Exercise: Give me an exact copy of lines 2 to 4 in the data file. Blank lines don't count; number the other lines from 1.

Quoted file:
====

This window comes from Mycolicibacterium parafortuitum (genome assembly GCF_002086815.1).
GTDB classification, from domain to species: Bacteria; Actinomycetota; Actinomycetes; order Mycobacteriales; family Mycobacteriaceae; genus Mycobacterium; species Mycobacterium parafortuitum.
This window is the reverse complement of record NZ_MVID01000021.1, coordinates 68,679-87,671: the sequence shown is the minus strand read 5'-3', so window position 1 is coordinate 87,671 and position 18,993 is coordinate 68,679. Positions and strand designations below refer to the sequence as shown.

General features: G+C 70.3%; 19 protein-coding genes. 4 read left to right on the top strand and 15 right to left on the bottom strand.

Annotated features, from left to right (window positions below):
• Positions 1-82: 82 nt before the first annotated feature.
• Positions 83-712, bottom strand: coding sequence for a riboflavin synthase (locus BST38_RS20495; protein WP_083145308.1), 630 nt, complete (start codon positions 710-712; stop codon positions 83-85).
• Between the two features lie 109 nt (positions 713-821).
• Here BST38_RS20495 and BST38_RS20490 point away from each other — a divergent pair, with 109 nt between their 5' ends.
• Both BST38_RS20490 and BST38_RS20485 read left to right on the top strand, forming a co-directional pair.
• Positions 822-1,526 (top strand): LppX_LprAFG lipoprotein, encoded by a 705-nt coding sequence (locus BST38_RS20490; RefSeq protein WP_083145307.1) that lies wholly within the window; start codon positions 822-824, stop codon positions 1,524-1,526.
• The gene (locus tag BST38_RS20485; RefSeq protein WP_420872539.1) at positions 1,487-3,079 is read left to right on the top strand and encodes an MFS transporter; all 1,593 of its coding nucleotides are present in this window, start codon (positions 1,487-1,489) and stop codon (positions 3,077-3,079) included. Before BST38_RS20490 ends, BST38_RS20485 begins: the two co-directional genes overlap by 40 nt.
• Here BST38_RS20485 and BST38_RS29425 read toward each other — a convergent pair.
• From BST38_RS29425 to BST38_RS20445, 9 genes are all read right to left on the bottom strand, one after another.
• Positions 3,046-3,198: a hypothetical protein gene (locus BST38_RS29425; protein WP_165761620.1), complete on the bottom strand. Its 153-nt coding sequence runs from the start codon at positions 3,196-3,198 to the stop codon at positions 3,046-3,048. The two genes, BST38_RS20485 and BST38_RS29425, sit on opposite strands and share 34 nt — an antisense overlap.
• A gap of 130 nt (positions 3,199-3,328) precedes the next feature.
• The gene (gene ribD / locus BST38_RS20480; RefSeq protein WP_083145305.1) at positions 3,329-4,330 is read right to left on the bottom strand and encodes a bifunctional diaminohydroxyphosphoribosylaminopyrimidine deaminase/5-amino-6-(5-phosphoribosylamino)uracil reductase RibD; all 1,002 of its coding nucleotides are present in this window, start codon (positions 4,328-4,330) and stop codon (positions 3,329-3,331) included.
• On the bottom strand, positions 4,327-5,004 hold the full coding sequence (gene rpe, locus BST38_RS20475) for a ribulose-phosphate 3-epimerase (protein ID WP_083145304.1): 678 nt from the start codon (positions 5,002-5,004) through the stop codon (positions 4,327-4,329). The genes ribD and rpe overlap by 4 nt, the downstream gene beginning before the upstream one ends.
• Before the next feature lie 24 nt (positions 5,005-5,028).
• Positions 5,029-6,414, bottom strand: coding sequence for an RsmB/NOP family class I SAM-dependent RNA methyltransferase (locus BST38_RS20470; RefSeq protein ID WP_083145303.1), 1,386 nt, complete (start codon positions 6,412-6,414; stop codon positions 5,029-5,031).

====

GTDB classification, from domain to species: Bacteria; Actinomycetota; Actinomycetes; order Mycobacteriales; family Mycobacteriaceae; genus Mycobacterium; species Mycobacterium parafortuitum.
This window is the reverse complement of record NZ_MVID01000021.1, coordinates 68,679-87,671: the sequence shown is the minus strand read 5'-3', so window position 1 is coordinate 87,671 and position 18,993 is coordinate 68,679. Positions and strand designations below refer to the sequence as shown.

General features: G+C 70.3%; 19 protein-coding genes. 4 read left to right on the top strand and 15 right to left on the bottom strand.